Accordingly, Judge Torres's July 30, 2014 decision is AFFIRMED as being within her discretion, the police unions' motions to intervene in the appeals are DENIED, the City's motion for voluntary dismissal of the appeals with prejudice is GRANTED, and the causes are REMANDED for such further proceedings before Judge Torres as may be appropriate in the circumstances. The mandate shall issue seven days from the date of the filing of this opinion.
On January 8, 2013, United States District Judge Shira A. Scheindlin entered a preliminary injunction against defendants in Ligon v. City of New York, finding that plaintiffs had shown “a clear likelihood of proving at trial” that the New York City Police Department (“NYPD”) had a practice of making unlawful trespass “stops” outside of certain privately-owned residential buildings in the Bronx.1
On August 12, 2013, after a bench trial that followed plaintiffs' withdrawal of claims for money damages and claims against individual defendants, Judge Scheindlin issued an order in Floyd v. City of New York, finding that the City had violated the Fourth and Fourteenth Amendments by acting with “deliberate indifference” toward the NYPD's practice of making suspicionless “stops” and “frisks” and by adopting “a policy of indirect racial profiling by targeting racially defined groups” for “stops” and “frisks.”2 That same day, Judge Scheindlin issued an order imposing remedies in Floyd and Ligon in the form of various “reforms” to the NYPD's “stop and frisk” practices to be overseen by a court-appointed monitor.3 The City appealed in both cases and sought a stay.
On September 11 and 12, 2013, the Sergeants Benevolent Association (“SBA”), Patrolmen's Benevolent Association of the City of New York (“PBA”), Detectives' Endowment Association, Inc. (“DEA”), New York City Police Department Captains Endowment Association (“CEA”), and Lieutenants Benevolent Association of the City of New York, Inc. (“LBA,” and jointly, “police unions” or the “unions”) filed notices of appeal and motions to intervene in the District Court. With the exception of the SBA, the police unions moved to intervene in both Floyd and Ligon. The SBA moved to intervene in only Floyd. While the SBA and the PBA appeal the Liability and Remedial Orders, the DEA, the CEA, and the LBA appeal only the Remedial Order.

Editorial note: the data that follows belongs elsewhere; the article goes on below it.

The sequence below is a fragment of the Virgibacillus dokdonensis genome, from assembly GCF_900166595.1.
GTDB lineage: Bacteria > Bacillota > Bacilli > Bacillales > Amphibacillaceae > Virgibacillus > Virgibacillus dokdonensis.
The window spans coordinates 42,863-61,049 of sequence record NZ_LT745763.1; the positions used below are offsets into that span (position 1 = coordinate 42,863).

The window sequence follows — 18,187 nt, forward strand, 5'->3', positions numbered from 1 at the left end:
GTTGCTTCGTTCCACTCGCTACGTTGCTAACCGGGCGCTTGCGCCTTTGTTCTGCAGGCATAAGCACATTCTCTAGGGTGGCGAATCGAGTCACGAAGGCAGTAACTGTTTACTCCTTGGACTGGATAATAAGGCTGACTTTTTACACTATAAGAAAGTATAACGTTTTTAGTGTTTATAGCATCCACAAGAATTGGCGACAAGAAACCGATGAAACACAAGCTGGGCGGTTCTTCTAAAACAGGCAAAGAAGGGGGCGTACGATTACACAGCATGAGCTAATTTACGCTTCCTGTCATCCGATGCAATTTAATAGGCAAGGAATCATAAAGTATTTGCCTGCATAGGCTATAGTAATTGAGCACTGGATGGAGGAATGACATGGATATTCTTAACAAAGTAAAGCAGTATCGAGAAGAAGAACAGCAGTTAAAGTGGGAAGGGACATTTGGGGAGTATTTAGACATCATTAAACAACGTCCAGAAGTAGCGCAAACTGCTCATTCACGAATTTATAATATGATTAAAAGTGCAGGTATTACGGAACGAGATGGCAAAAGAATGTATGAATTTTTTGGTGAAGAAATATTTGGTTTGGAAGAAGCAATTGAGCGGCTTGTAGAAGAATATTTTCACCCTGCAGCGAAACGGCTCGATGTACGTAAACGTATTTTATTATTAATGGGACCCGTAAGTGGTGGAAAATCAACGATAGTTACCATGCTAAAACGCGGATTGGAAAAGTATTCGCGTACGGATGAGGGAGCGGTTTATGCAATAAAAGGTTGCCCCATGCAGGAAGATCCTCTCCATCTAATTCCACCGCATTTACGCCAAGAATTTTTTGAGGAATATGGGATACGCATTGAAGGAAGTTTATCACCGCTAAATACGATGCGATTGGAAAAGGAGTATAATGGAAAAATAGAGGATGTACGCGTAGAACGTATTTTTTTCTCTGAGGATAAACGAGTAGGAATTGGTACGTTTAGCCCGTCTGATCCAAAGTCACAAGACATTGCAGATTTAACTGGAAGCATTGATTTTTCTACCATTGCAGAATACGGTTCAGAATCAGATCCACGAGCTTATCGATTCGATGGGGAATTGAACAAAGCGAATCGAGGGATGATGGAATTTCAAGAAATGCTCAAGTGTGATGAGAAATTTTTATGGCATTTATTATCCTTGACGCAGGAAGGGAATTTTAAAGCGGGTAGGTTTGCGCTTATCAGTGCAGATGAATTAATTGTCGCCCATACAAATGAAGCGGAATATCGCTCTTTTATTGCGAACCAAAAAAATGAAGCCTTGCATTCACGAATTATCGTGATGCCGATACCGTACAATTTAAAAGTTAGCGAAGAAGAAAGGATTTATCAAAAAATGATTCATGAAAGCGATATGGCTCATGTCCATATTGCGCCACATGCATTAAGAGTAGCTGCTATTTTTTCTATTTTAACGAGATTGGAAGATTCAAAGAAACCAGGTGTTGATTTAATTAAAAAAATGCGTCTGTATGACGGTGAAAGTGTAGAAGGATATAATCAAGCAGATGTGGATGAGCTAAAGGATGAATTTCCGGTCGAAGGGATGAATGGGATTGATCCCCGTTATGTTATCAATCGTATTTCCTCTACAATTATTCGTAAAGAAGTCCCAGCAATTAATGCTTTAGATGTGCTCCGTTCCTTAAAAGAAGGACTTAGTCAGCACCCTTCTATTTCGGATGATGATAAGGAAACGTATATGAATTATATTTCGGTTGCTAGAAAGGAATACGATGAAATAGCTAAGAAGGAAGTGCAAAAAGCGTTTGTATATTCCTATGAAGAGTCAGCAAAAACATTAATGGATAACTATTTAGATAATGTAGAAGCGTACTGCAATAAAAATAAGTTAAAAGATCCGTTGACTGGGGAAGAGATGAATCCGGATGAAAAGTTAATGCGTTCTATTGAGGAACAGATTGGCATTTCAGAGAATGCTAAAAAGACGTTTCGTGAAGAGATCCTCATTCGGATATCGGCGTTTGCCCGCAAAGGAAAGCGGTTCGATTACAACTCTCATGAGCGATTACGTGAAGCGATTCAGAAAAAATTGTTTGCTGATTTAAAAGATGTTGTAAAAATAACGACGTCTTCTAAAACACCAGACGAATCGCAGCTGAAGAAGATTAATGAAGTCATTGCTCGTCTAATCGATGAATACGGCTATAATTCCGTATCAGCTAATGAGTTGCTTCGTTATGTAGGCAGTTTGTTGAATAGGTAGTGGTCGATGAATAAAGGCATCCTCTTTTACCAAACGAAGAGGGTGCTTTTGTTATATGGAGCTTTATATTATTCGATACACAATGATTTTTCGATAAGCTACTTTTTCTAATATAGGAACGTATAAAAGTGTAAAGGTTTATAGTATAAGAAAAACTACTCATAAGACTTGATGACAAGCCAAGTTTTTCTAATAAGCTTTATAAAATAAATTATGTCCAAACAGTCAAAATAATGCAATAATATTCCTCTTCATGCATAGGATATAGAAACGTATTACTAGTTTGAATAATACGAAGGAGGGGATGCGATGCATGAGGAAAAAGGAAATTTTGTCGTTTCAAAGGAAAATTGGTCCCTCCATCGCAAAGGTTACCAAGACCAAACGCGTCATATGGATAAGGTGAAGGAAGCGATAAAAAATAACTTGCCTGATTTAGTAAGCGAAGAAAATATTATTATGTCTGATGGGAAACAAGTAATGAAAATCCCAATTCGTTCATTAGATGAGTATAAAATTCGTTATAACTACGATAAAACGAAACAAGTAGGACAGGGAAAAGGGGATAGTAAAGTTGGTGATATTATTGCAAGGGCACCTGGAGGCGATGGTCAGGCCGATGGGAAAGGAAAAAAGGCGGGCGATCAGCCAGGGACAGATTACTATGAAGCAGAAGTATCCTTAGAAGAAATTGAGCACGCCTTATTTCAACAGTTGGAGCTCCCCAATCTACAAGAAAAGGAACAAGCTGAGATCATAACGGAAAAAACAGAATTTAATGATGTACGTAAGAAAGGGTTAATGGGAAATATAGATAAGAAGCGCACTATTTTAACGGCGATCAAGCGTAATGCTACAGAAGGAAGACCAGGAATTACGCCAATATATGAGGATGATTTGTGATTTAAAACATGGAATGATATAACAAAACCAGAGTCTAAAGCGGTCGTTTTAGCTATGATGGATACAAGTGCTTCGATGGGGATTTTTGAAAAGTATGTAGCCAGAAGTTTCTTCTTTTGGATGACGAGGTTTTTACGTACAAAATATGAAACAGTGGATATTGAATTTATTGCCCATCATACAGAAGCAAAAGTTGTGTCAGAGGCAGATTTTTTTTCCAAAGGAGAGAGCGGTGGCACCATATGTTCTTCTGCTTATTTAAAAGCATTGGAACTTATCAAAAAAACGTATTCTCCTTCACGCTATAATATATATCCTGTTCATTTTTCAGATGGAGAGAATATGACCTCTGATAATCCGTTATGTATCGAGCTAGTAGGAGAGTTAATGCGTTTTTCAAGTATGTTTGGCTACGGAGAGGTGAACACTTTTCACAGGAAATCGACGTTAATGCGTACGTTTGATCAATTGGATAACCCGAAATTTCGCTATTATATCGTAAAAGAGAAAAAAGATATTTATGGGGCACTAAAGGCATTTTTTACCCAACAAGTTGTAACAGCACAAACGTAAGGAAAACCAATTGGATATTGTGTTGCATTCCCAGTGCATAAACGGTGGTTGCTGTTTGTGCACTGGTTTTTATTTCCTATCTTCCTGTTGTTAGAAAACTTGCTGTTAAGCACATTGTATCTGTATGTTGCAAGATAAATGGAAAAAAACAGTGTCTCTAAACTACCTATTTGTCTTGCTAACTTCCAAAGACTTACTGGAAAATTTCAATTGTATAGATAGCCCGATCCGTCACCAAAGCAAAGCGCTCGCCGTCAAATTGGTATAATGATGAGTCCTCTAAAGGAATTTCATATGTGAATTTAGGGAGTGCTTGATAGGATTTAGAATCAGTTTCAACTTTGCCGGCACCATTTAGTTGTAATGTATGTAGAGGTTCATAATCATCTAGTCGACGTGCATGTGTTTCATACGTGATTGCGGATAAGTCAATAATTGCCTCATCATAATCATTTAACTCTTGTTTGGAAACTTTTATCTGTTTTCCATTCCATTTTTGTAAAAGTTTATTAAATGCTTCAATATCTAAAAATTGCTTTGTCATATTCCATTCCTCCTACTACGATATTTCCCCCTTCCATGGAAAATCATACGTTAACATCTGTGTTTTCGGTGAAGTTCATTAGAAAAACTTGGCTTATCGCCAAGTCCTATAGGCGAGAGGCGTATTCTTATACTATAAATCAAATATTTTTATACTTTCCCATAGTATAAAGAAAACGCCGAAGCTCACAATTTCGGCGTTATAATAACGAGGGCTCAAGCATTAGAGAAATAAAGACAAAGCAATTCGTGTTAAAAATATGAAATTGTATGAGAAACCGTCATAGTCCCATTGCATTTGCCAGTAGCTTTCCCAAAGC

On October 31, 2013, we granted the City's motion for a stay and ordered that the cases be reassigned from Judge Scheindlin to another district judge.4 In an opinion, dated November 13, 2013, we explained the reasons for that order.5 On November 1, 2013, the cases were assigned to United States District Judge Analisa Torres.
Thereafter, an election to fill the various leadership positions in the City's municipal government was held on November 5, 2013, leading, inter alia, to the election of a new administration. On November 7, 2013, the police unions, with the exception of the SBA, moved to intervene in the Floyd and Ligon appeals. On November 12, 2013, the SBA moved to intervene in only the Floyd appeal.
On February 21, 2014, on the City's motion, we remanded the causes to Judge Torres for the purpose of exploring settlement and for Judge Torres to address in the first instance the police unions' motions to intervene in the District Court actions.6 We held in abeyance the police unions' separate motions to intervene in the pending appeals.7